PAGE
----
• I installed the HTML Publisher plugin to view the codenarc reports until I could figure out why the Violations plugin doesn’t like the codenarc XML output. Make sure to put your reports in unique directories. I initially tried to just output the report in the target directory and it ended up archiving my whole target directory.
  • The codenarc plugin requires that the full parent path for the file it will output be present, so if you want to write it to, say, the target/test-reports directory, must make sure that directory is there. I added another line to do this in the groovy script I already had for creating the fingerprint file.
  • I added the job config history plugin. Very handy when experimenting with different setups so you can easily get back to a config that worked.
  • Turned on the log parsing plugin. Would be handy if it shipped with a default rules parsing file, but nice none-the-less.
  • Downstream builds report plugin – Doesn’t really provide any new info when only have a single layer of downstream jobs
  • Groovy plugin – I put some shared scripts in a common directory and created a Hudson global property for the path. If I tried to use that variable to list the path to a script (e.g. $SHARED_SCRIPTS/some_script.groovy), the plugin would assume the path was relative to the workspace. I had to insert an extra “/” in the “Groovy script file” space (e.g. /$SHARED_SCRIPTS/some_script.groovy) for the plugin to realize it was an absolute path.
  • Like the codenarc tool, the JSUnit ant tool will fail unless the parent directory of the output directory has not already been created.
  • Increase your quiet time if you often check in groups of files using multiple commits
  • If run functional (e.g. selenium) tests in separate build step, need to output reports to different directory or else they wipe the unit/integration reports
  • There is a time sync problem between servers documented in the sonatype blog. The article says to use VMWare Tools to sync time on VM with the ESX server. Unfortunately, it our own ESX server’s time is about 25 minutes slow, so that causes problems of it’s own.
  • If you want to have a single build step which runs unit and integration tests and generates coverage stats, you should specify the arguments in this order: -coverage -xml -unit -integration. If you try to do something like this: -unit -integration -coverage -xml, mvn/grails will think that you want to only execute an integration test named “-coverageTests” and it will also give you an error because it doesn’t understand the -xml parameter on it’s own. (Yes, I know this is the old syntax form for running grails tests. I haven’t tried with the newer form.)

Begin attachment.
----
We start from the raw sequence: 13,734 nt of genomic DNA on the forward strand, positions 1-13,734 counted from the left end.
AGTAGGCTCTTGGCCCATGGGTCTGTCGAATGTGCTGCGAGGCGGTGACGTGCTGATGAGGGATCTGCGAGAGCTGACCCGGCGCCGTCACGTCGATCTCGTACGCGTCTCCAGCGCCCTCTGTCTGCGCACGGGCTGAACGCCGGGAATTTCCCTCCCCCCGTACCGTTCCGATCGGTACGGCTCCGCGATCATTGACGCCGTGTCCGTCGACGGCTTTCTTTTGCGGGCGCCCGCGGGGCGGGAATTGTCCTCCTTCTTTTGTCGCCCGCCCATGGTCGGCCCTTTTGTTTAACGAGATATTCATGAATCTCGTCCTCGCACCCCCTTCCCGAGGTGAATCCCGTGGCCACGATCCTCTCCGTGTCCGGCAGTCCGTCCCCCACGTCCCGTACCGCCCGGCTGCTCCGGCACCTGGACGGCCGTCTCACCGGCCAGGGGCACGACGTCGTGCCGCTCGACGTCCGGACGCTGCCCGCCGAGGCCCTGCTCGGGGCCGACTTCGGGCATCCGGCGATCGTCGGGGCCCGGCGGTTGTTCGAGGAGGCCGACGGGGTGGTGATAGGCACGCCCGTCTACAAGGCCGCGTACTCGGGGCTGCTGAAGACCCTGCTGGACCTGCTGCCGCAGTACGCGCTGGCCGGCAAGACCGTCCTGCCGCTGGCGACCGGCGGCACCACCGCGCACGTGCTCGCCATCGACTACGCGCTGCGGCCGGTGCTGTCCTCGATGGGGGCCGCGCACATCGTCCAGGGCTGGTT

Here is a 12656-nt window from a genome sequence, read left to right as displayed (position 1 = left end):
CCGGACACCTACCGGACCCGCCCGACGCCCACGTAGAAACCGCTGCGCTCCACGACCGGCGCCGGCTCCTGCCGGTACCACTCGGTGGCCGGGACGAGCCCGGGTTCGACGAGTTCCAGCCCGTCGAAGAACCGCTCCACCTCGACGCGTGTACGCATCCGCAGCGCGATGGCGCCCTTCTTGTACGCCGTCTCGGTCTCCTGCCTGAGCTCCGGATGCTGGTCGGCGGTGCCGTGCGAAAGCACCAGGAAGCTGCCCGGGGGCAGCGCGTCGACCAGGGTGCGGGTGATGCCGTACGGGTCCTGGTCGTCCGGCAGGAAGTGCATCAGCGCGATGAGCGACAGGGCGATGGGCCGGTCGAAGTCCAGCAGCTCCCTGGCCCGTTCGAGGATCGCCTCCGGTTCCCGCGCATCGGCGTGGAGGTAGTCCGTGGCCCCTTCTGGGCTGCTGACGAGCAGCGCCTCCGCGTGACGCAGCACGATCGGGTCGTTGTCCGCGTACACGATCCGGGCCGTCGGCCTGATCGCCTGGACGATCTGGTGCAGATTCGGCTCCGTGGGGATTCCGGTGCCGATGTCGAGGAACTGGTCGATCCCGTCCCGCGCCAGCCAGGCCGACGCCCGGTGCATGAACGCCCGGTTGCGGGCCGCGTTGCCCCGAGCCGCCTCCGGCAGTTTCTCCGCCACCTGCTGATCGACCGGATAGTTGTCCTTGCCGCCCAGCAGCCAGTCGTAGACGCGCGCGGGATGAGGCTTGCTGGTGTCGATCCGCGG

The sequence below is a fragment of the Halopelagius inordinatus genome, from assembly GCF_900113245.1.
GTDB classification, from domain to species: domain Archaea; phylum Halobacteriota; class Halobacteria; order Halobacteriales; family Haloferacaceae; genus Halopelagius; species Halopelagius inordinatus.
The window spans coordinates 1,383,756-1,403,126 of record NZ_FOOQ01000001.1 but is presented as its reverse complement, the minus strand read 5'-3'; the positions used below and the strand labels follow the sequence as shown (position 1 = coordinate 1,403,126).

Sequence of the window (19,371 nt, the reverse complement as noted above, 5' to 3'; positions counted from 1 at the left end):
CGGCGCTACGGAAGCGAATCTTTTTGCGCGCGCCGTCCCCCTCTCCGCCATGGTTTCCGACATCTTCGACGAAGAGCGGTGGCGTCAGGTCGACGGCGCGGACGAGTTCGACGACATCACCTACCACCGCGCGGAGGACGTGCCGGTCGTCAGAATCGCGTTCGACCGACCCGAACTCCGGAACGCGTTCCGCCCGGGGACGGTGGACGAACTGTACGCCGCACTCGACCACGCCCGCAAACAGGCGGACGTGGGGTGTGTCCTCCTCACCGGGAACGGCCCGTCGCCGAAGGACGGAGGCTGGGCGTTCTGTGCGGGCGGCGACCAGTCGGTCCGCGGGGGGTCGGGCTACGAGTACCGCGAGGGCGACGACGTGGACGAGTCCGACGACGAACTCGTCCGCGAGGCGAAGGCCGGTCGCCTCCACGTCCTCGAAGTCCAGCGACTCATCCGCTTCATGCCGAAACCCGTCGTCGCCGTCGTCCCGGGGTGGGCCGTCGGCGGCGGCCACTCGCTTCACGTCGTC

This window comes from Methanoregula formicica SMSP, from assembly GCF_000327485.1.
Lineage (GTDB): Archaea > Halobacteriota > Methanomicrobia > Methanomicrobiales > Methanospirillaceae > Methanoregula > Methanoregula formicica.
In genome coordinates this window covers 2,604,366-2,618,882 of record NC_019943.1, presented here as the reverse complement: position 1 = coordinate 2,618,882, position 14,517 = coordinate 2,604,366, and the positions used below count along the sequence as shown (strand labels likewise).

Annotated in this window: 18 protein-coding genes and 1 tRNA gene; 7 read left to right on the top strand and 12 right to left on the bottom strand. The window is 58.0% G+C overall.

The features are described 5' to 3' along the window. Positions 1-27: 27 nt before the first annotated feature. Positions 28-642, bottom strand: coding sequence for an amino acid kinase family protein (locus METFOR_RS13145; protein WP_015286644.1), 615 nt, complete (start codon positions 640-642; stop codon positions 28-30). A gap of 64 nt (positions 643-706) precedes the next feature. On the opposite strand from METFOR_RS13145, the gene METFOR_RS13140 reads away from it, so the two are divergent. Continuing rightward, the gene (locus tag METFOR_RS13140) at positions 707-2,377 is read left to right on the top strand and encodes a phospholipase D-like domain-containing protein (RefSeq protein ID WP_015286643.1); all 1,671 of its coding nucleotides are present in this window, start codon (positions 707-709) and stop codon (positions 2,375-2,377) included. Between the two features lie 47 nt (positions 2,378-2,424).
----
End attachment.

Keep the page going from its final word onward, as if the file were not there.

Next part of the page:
• If you clone a downstream project, the build trigger to run when the upstream project completes is not cloned with it
  • You can’t set a build to a better result than it already has. i.e. if it’s FAILED, you can’t set it to UNSTABLE. This is a pain if mvn tries to fail your build and you want to run a post-build script that checks if it was really a failure.
  • A small problem with having to combine the cobertura output (and thus not using the HTML output directly from the cobertura-grails plugin) is that you don’t get the nice closure-renaming in the file-level stats from the grails plugin. So you see things like MyController$_closure2... You can still see what lines are covered or not right below the stats, so this isn’t a huge issue.
  • Using the clone workspace method makes the config a little cleaner, but there may be a risk that not all the downstream jobs get the archive copied before the next build job completes and removes the current copy (since it only keeps 1, I think). Not sure if this could happen unless possibly the downstream job is spun out to a clone and then a next build of the upstream job is started on the master. If the clone doesn’t start copying the workspace archive until after the master completes the next build, you could get the wrong archive. You also can’t fingerprint it. At least, I don’t think you can.

Syncing Builds

I setup the full “job diamond” as a mentioned in my last post on this. One issue I ran into was how to make sure the join job pulls artifacts from the proper build of the origin job? You can’t do “last successful build” because there could have been additional builds of the originator job while the first-tier sub-jobs were run but prior to the join-job running.

The solution I came up with was to have the join trigger call two sub-triggers

  1. Aggregate archived artifacts – grab the artifacts you need from the primary downstream jobs. In my case, I wanted to get the test reports.
  2. Parametrized build trigger – Define a sub-parametrized build trigger that invokes the join-job, passing the BUILD_NUMBER of the origin job as the parameter. (Use the Predefined parameters dialog for this.)

Then, in the join-job

  1. Define a string parameter to accept the passed in build number.
  2. In the build steps, create a “Copy artifacts” step, set it to get a specific build, and then set the build parameter name as the value
Categories: Testing Tags: ,

GPars Quick Hits

September 28th, 2011 No comments

Just finished my presentation to the DC Groovy Users Group on GPars collection and closure enhancements. Slides are on slide share for anyone who wants to take a peek. I’ll post up some of the coding examples when I get a chance.

Categories: groovy Tags: ,